Who’s Next? Addressing Sexual Harassment in the Workplace

The #MeToo movement of recent months, combined with the almost daily allegations and investigation of high profile celebrities and politicians, is rapidly changing the public’s view of sexual harassment claims.

With sexual harassment now a trending topic of discussion, victims are feeling increasingly empowered to speak out, making sexual harassment claims in the workplace all that more prevalent.

While most employers have a sexual harassment policy in place, few actually know how to appropriately handle a claim once it arises.

To address this, PROXUS and Semanoff Ormsby Greenberg & Torchia recently held a seminar at the PROXUS offices to explore what employers need to do to both prevent and address sexual harassment claims in the workplace.

Here are just a few of the key takeaways from the program (full recording available below):


Generally speaking, yes.

While there is no specific legislation that requires companies to have a sexual harassment policy in place, regulations from the EEOC as well as various case histories make clear that employers are responsible for taking steps to prevent sexual harassment before it occurs. This can include having a sexual harassment policy, conducting sexual harassment training with employees, establishing an effective complaint or grievance process, and taking quick and appropriate action when a complaint is filed. 


While sexual harassment can be severe or mild, it falls under two basic categories: Quid Pro Quo and Hostile Work Environment.

In instances of Quid Pro Quo, a figure of authority makes sexual conduct a condition of employment. In this oftentimes blatant “this for that” situation, employees may feel obligated or coerced into complying with sexual requests to advance their career, earn more money, or receive a promotion or job offer.

Hostile Work Environment, on the other hand, can originate from anyone in the workplace, including managers, peers, independent contractors, customers and vendors. It can take numerous forms, including unwelcomed touching, propositions and flirtation, jokes and humor, leering, comments about attire, posters, emails and websites, and sexual questions or comments. The harassment can occur in or outside of the workplace, including at company sponsored events, non work-related events with coworkers, and on social media.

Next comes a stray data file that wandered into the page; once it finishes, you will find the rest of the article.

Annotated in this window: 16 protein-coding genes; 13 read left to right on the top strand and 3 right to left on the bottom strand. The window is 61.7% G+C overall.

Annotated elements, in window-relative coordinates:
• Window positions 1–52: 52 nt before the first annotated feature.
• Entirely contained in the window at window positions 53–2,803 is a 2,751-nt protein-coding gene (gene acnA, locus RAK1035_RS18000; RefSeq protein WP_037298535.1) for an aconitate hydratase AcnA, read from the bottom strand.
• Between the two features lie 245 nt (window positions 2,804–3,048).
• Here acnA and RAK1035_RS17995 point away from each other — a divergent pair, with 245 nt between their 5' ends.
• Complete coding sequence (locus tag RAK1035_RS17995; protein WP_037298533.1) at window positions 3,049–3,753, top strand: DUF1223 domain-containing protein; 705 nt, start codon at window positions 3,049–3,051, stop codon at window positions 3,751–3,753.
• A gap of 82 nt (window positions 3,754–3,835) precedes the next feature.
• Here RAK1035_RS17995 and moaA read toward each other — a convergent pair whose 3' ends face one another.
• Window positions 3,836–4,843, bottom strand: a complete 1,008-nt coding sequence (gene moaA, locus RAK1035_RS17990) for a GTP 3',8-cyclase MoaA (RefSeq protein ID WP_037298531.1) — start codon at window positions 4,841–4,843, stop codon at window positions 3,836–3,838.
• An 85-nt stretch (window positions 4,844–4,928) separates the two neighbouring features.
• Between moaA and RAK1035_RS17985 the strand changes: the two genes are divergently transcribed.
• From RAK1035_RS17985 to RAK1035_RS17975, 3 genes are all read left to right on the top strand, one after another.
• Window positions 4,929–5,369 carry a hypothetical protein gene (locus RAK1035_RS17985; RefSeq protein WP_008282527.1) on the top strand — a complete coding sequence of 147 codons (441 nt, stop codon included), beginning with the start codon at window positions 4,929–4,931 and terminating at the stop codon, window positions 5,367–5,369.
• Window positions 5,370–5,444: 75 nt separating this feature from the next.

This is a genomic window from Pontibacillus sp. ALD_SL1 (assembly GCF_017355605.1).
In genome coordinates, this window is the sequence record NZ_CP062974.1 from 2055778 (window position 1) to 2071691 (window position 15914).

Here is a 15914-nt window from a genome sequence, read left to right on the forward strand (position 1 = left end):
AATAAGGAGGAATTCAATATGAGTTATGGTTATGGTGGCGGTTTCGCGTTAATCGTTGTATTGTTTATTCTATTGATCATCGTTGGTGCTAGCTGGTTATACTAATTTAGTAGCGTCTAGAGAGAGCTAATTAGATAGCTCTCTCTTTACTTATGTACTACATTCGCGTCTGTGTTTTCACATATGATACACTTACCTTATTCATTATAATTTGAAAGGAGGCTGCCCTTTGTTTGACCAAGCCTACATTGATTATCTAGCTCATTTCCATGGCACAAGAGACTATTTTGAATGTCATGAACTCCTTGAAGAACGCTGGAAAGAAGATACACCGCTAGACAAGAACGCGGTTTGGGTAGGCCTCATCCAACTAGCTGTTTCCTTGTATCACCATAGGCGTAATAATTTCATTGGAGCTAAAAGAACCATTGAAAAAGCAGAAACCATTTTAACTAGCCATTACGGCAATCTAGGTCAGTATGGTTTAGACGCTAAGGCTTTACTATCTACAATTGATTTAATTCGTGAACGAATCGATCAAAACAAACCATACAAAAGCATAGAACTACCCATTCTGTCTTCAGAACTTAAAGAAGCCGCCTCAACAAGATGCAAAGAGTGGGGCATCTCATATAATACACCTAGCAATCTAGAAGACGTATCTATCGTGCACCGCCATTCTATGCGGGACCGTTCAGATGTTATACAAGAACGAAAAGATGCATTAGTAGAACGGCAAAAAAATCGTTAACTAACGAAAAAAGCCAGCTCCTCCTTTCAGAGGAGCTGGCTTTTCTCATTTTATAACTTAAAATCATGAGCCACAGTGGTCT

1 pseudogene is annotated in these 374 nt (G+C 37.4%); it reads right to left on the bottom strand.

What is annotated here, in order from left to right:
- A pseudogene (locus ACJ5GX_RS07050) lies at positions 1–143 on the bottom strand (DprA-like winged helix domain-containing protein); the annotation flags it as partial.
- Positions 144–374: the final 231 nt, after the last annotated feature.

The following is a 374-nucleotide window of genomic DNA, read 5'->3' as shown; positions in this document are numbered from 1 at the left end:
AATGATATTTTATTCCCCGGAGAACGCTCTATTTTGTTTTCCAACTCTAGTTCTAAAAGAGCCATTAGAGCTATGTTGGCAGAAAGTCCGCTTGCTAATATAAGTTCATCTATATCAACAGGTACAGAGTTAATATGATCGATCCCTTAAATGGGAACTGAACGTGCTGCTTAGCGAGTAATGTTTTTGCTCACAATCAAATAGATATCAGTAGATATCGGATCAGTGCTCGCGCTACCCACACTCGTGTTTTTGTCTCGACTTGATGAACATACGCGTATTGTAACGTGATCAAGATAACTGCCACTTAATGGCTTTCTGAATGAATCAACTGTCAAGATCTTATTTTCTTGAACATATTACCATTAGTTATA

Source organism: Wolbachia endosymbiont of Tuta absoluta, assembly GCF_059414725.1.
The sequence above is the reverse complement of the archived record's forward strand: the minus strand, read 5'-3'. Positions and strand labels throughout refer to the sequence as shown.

Sexual harassment complaints can be made in various ways, and employers need to take them seriously regardless of how they are presented. While written complaints often are the most straight-forward, they are rarely made this way. Instead, complaints are often made verbally, or can even be made through a third-party, anonymously, or through observation.

Regardless of how a complaint is presented, however, it is the employer’s responsibility to further investigate the situation. In a third-party complaint, for instance, where someone is complaining on behalf of someone else, employers cannot ignore the information just because the individual being victimized has not spoken up. Employers have a responsibility to provide their employees with a safe working environment free from harassment, and therefore must act on knowledge that has been presented.


Once a complaint has been made, the following four action steps should be taken:

  1. Consult: The individual who has received the complaint should consult with the appropriate personnel at the company, whether that be management, a legal department, or human resources.
  2. Document: Documentation of the complaint should be made. The documentation does not necessarily have to be extensive. In most situations, a simple record of the complaint, along with basic facts and the date the complaint was made, should suffice. 
  3. Investigate: While this can mean different things for different companies, the investigator should, under all circumstances, be someone who is neutral to the situation and is trained in and familiar with conducting an investigation. Once the investigation is complete, a written report should be made and kept on file.
  4. Remediate: The course of remediation will depend on the severity of the issue, including the level of harassment, the frequency with which it happened, and under what circumstances it occurred. A warning may suffice in some situations, while others may require suspension or even termination of the offender.


Download the full recording to gain additional insight into the above points, and to hear real-life examples, learn about what differentiates a great sexual harassment policy from a bad one, sexual harassment training best practices, and more!


View the Recording!


For additional support related to harassment or other issues in your workplace, please contact Matthew Roessler, Director of Client Engagement at PROXUS, at mroessler@proxushr.com or 215-654-9140 x. 409.

Tags: Human Resources